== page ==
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SilverStone Milo ML05 Review

SilverStone Milo ML05 Review

Manufacturer: SilverStone
UK price (as reviewed): £34.86 (inc VAT)
US price (as reviewed): $39.99 (ex Tax)
Preferred Partner Price: £33.66 (inc VAT)

HTPC cases have traditionally been quite niche and expensive but SilverStone's new Milo ML05 retails for a staggeringly affordable £35. While this may seem low to the point of affecting quality, recently we've seen evidence that the days of sub-£40 cases being things to avoid may be over. Cooler Master's recent Elite 130 proved to be a capable mini-gaming PC despite costing just £36. Sure, it had it's limitations - it's not a great base for a heavily-overclocked air-cooled system - but it wasn't half bad.

SilverStone Milo ML05 Review SilverStone Milo ML05 Review
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The ML05, then. It's obviously not going to be made of aluminium at this price but the steel construction is jagged-edge free and well built and supported by two large braces. It's about as small as you can get for a mini-ITX case, measuring just 350mm long and 99mm high. The Elite 130 was one of the smallest cases we've reviewed that can fit a standard PSU inside, and with the Milo ML05 being half the size, its no surprise to see the requirement for an SFX PSU. Thankfully the company offers several models that fit the bill and from our own personal experience, the ST45SF 450W is both quiet and stable.

The front fascia is sadly mostly made of a reflective plastic panel - we say sadly because it's literally like a mirror, which could be off-putting if it's placed directly in front of you. However, the etched SilverStone logo is a nice touch, as are the angular buttons. Combined with minijacks and two USB 3.0 ports on the side, we're wondering how on earth SilverStone has managed to be this lavish with a case that costs less than £35. Even most of Streacom's far more expensive cases don't include USB 3.0 as standard, requiring you to purchase a separate cable.


SilverStone Milo ML05 Review SilverStone Milo ML05 Review
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Despite its size, the hefty 0.8mm steel construction means it weighs in at over 2kg - over a third as much as the considerably larger Corsair Graphite 230T tower case we looked at recently. Combined with hardware, the total weight will likely be double this so it's worth baring in mind should you be eyeing up a space on that dodgy shelf in your lounge as a home for it.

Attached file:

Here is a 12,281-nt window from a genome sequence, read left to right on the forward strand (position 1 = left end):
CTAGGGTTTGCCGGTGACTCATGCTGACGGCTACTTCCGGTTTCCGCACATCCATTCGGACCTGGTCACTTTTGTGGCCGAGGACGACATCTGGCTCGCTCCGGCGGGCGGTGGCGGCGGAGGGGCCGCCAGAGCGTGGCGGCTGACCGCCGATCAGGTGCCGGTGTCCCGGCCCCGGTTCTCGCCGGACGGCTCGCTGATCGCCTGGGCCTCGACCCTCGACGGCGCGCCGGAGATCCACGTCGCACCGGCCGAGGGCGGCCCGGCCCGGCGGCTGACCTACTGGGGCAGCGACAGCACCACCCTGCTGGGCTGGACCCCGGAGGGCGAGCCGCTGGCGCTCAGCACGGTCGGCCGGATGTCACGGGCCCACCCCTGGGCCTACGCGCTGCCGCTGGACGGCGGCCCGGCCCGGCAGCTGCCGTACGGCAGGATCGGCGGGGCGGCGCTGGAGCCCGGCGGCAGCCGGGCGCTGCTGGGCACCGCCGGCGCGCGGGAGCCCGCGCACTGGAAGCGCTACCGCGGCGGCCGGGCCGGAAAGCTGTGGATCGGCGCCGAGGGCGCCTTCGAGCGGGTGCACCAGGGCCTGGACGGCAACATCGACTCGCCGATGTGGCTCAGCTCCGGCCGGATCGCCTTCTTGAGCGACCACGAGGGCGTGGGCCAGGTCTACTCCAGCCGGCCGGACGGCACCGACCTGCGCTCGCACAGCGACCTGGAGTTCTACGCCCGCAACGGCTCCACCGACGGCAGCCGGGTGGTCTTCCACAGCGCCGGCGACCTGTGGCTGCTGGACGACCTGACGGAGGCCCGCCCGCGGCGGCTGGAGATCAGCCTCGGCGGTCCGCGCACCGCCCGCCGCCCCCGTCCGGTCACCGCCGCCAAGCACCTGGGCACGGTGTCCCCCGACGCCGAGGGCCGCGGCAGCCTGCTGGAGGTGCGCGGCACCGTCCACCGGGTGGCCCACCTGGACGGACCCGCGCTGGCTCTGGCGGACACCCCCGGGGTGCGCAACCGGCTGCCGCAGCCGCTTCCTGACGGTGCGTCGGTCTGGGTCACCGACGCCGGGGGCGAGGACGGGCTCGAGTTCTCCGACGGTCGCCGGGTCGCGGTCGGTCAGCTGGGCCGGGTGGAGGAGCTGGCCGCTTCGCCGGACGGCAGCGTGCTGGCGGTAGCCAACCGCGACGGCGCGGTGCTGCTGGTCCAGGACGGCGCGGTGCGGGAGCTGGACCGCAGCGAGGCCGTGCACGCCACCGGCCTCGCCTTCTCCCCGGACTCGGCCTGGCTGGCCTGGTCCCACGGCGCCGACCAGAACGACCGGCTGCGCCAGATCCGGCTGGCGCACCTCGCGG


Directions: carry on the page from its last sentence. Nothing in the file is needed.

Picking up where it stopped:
The top panel comes off in one piece and reveals a fairly expansive interior that's relatively easy to work with. The PSU is installed at the back on top of two large rubber mounts behind a groups of four SSD mounts - another four of these are included in a separate bag to stick onto the base, as is a 120mm magnetic fan filter.

SilverStone Milo ML05 Review SilverStone Milo ML05 Review
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Something that many case manufacturers forget with HTPC cases is that you still need some airflow and a way for the heat to escape, especially as many HTPCs end up in stuffy TV cabinets. SilverStone hasn't included any fans as standard here, but there are two 80mm fan mounts in the side and a large vented plate that sits over the motherboard can also house a 120mm fan. As standard the vent in the top panel sits directly over the CPU area, so top-down low profile coolers should reap the rewards of unobstructed airflow.

The plate is the sole location for 3.5in hard disks and this is perhaps the first slipping point for the Milo ML05. Installing a hard disk here will mean that you not only lose the ability to mount a 120mm fan or a slimline optical drive but it will also restrict the CPU cooler height, which already stands at a meagre 70mm.


SilverStone Milo ML05 Review SilverStone Milo ML05 Review
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This restricts the flexibilty of the Milo ML05 for use as a media server, especially if you plan on installing an optical drive. SSDs are cheaper than they used to be but if you have a terabyte or two of videos, clearly things will be very expensive compared to using a single 2TB hard disk for example. However, while most of us own large 3.5in hard disks, it's worth remembering that a 1TB 2.5in hard disk will only set you back £50.

The other sticking point is the slot-loading rather than standard slimline optical drive requirement. If you're planning on buying a DVD drive then you'll be looking at paying double or even triple the price of a standard slimline drive here, however Blu-ray slot-loading slimline drives don't appear to be much more expensive than their push-button cousins.

Specifications

  • Dimensions (mm) 350 x 204 x 99 (W x D x H)
  • Material Steel
  • Available colours Black
  • Weight 2.1kg
  • Front panel Power, reset, 2 x USB 3, stereo, microphone
  • Drive bays 1 x external slimline, slot-loading optical, 4 x internal 2.5in, 1 x internal 3.5in (shared with optical drive and 120mm fan mount
  • Form factor(s) Mini-ITX
  • Cooling 2 x 80mm fan mounts (fans not included)
  • CPU cooler clearance 70mm (with no fan, hard disk or optical drive installed)
  • Extras Anti-vibration case feet, magnetic fan filter, anti-vibration hard disk mounts.